Chief cuts ribbon at new Maplewood firehouse

Maplewood Fire Chief Terry Merrell, with help from Mayor Barry Greenberg, members of the Mid County Chamber of Commerce and Maplewood firefighters cut the ribbon for Maplewood’s new firehouse on Saturday. Maplewood voters passed Proposition F in 2014 to fund the new facility. The firehouse it replaced, housed at Maplewood City Hall, was built in 1962. See also: Tour Maplewood’s new firehouse, Maplewood’s new firehouse: Maplewood-made closets, Swiss-made garage doors

A Maplewood mess of wires too

A resident read in 40 South about a tangle of wires on S. Brentwood Boulevard assumed to belong to Charter Cable. He contributed a photo of a similar subject in Maplewood. He said it’s in the 2500 block of Bellevue Avenue, and has been there for many months.

Resident wants Charter to clean up tangle of wires

Brentwood resident Barry Williams wants what he calls an “an unsightly mess of cable TV wires” on S. Brentwood Boulevard to be cleaned up. He’s guessing it belongs to Charter Communications, and not the phone company. The tangle is hanging near a pole on S. Brentwood Boulevard across from O. B. Clark’s about 20 feet off the ground. See also: A Maplewood mess of wires too
Williams says companies like Charter have franchise agreements with the city which allow them to place their cables in the city’s right-of-way, so he hopes the city has  authority to compel the owner of this mess to clean it up. He’s contacted Brentwood Ward 2 aldermen Sunny Sims and Brandon Wegge about it.

No lease signed for former Tim Hortons building: owner

Dan Lesseg, owner of the property and building at 2721 S. Big Bend Boulevard that was a Tim Hortons for two and a half years (ribbon cutting was in June 2015; it closed in December 2017) said Thursday that no lease is signed for a new tenant. He wouldn’t confirm or deny that it will be a Taco Bell, as employees from various locations have said. Lesseg said the former Tim Hortons is part of a PUD (Planned Unit Development), zoned by the city of Maplewood to be a restaurant. He said a Taco Bell would work for that. He said the property isn’t listed because several brokers and agents contacted him when it became available.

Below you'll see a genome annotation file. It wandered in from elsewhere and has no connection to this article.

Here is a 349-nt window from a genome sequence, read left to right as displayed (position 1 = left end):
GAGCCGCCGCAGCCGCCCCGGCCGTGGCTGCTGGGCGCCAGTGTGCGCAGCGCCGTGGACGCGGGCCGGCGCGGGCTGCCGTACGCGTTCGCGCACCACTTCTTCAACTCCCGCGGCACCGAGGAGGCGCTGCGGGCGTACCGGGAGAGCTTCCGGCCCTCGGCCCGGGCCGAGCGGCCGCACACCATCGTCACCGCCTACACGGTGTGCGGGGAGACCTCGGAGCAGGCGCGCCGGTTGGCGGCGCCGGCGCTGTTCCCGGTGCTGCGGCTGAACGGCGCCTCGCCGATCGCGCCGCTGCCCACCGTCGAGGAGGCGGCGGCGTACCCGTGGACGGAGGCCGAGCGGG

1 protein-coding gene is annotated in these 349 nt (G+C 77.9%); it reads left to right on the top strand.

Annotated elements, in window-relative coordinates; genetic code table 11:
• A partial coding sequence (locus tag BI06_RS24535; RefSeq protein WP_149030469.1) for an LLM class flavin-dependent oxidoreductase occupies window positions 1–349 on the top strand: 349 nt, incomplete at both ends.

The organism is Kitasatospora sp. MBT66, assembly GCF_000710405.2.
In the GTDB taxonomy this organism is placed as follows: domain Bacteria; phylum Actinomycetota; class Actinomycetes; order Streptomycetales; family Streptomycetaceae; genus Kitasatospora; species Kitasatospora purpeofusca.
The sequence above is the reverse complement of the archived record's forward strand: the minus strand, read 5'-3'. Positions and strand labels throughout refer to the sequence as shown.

MRH students see ‘Hamilton’ for $10

A group of Maplewood Richmond Heights High School students went to see ‘Hamilton’ at the Fox on Wednesday. Here’s what MRH said about it. Fifteen students from the Maplewood Richmond Heights Student Success Center and the SAGE program became the envy of many on Wednesday morning, as they boarded a bus bound for the Fox Theatre in St. Louis. A unique educational program that debuted at “Hamilton” on Broadway continued in St.

Former car lot likely to remain a car lot

The now vacant car lot in Maplewood at 7469 Manchester is likely to remain a car lot, Maplewood City Manager Marty Corcoran said Tuesday after the city council meeting. Corcoran said the owner of the lot has been in the car business his whole life and would be surprised if he did anything else with it. The lot is in Maplewood’s Special Business District where car lots aren’t allowed; this one was grandfathered in. If the lot is vacant for six months it would revert to the current zoning, but before that it can still be used as a car lot. The office on the lot was built in 1956 according to St.